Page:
Characterizing the Parameter Space of an Oxygen Gradient between Hypoxic and Normoxic Gas Networks
thesisposted on 01.07.2016, 00:00 by Esther J. Shin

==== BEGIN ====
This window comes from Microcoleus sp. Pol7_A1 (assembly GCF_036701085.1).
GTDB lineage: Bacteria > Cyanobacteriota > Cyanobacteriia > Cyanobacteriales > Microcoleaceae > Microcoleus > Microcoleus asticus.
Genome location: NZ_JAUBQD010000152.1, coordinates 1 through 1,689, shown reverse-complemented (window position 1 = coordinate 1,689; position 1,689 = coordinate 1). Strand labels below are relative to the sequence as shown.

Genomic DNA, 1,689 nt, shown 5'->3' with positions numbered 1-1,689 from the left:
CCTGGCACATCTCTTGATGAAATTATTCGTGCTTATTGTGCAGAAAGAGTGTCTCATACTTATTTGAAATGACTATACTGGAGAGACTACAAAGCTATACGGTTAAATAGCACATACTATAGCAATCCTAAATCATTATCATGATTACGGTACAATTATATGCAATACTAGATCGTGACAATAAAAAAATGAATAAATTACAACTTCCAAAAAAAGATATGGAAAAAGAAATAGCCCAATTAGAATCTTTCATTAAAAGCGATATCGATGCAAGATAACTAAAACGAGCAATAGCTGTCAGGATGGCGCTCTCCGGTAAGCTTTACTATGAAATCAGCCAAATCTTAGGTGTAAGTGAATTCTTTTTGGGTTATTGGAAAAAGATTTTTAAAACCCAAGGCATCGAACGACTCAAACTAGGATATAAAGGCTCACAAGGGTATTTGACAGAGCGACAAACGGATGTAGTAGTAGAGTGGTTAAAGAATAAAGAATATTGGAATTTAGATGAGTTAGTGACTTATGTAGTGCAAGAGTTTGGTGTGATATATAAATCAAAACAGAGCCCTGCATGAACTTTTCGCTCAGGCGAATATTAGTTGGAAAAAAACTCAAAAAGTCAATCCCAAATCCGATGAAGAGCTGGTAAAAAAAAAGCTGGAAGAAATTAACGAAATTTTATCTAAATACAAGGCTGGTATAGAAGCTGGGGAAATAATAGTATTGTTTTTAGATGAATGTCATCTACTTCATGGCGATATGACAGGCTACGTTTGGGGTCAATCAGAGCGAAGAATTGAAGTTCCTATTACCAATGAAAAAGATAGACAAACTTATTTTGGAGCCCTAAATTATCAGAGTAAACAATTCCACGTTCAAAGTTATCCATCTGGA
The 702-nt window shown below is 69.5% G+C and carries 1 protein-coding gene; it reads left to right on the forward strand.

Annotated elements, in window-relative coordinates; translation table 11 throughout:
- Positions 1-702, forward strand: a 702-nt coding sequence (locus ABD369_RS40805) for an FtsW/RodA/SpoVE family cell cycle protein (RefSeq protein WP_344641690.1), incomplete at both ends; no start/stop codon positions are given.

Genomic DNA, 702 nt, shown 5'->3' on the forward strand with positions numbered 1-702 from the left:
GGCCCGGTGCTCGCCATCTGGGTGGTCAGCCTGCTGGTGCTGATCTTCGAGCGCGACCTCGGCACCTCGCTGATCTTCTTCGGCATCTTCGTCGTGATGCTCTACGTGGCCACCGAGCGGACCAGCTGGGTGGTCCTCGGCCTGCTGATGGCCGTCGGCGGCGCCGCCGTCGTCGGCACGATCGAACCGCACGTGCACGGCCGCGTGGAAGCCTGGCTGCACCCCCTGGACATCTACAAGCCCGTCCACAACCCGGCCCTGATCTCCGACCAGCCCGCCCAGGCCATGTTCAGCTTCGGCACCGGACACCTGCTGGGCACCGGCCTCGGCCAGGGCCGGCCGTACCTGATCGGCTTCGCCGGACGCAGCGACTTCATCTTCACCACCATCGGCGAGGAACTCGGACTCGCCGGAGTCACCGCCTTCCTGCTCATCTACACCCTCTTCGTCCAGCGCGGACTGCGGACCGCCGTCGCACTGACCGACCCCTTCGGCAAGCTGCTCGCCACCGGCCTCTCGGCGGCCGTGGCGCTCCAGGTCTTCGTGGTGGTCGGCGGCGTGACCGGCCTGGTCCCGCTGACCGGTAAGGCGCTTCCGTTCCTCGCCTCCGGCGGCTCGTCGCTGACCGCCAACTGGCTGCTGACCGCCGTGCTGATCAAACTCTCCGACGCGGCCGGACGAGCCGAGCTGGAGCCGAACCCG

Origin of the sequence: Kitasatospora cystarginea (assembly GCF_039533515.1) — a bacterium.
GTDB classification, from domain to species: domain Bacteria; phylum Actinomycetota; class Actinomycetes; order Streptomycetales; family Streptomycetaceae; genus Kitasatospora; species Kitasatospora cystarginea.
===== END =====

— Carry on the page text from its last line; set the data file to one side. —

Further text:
Microfluidics has been growing in popularity for lab-on-a-chip applications and is a versatile platform for biologic and cellular studies. Microfluidics is used because of its ability for tight oxygen control and flow properties that emerge at the micro-scale. Oxygen gradients are found in physiological systems, but are difficult to generate in the laboratory environment. Microfluidics offers a platform to create stable and physiologically accurate oxygen gradient environments that can be used for extended periods of time. However, there is still much research that needs to be done in understanding and achieving precise manipulation of these devices. One example is to study gas control in hypoxic and normoxic dual condition environments. We explore the effect of specific design manipulations such as channel width, gap spacing, and others on the incidence of the oxygen gradient profiles in microfluidic devices. The hypothesis was that the changes in resistance in the channels created by different parameters would result in substantial differences in the oxygen gradient profiles observed when they are run in a dual condition environment. We obtained data through extensive experiments, and observed that the oxygen gradient profile is the same in very different designs. Serpentine channel device designs as well as a low resistance open-well channel designs are observed to find the same gradient slope in each, even with slower flow rates. These results suggest that the resistance may not be the driving factor in the generation of oxygen gradients and that the profile cannot be changed on the microscale. Although the results are contrary to what was expected, we show that the implications presented in these sets of experiments aid in furthering the understanding of microfluidics and the effect of manipulation on gas flow studies.